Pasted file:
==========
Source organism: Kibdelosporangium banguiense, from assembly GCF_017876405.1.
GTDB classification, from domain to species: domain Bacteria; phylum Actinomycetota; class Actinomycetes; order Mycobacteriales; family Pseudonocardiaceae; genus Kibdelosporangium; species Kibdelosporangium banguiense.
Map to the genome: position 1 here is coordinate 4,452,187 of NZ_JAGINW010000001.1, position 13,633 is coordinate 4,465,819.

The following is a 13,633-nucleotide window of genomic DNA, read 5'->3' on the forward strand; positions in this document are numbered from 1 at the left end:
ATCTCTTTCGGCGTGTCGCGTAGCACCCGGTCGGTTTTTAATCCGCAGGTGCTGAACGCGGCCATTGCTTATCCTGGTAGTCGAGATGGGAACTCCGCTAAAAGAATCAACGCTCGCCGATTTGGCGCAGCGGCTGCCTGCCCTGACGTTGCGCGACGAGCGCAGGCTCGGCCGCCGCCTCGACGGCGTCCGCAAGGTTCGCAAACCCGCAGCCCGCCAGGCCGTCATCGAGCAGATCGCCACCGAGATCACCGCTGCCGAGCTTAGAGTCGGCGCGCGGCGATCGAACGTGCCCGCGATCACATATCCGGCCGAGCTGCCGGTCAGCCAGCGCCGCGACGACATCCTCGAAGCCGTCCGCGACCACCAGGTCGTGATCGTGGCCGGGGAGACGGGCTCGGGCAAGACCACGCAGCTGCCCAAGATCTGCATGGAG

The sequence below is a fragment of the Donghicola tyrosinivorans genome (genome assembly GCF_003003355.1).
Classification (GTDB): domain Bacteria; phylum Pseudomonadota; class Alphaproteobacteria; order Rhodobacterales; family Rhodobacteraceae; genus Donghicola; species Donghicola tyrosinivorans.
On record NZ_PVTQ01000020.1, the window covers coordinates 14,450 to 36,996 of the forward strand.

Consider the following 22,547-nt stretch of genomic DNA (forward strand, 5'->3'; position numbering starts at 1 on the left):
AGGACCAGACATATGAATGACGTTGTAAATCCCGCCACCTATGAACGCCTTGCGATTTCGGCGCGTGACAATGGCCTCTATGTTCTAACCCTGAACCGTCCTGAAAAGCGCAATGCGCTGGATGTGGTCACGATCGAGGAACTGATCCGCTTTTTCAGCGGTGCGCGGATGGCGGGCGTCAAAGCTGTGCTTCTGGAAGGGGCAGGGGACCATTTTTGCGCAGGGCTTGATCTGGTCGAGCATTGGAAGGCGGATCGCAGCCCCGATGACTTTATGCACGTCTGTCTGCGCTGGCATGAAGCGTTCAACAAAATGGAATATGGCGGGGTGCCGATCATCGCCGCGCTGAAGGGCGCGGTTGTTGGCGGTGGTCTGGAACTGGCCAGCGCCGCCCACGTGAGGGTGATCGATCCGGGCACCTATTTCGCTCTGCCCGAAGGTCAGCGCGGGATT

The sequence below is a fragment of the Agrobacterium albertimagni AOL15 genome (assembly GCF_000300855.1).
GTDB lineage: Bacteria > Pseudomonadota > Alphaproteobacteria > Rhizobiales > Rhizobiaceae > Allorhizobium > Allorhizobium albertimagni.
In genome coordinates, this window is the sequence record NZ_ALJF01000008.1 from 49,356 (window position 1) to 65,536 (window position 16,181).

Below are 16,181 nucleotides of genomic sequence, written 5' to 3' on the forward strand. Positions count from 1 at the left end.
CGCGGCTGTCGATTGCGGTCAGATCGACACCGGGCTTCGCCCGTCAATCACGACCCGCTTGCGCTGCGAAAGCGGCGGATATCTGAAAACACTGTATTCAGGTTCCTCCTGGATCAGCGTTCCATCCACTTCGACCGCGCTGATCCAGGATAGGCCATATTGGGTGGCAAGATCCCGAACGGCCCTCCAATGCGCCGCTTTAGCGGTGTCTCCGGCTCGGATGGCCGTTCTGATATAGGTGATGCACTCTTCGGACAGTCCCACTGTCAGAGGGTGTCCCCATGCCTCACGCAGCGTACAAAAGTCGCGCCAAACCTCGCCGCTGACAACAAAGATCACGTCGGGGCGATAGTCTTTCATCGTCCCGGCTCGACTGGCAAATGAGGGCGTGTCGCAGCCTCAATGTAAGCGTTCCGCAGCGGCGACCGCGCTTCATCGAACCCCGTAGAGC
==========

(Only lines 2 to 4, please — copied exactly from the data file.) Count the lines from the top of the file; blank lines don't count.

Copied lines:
GTDB classification, from domain to species: domain Bacteria; phylum Actinomycetota; class Actinomycetes; order Mycobacteriales; family Pseudonocardiaceae; genus Kibdelosporangium; species Kibdelosporangium banguiense.
Map to the genome: position 1 here is coordinate 4,452,187 of NZ_JAGINW010000001.1, position 13,633 is coordinate 4,465,819.

The following is a 13,633-nucleotide window of genomic DNA, read 5'->3' on the forward strand; positions in this document are numbered from 1 at the left end: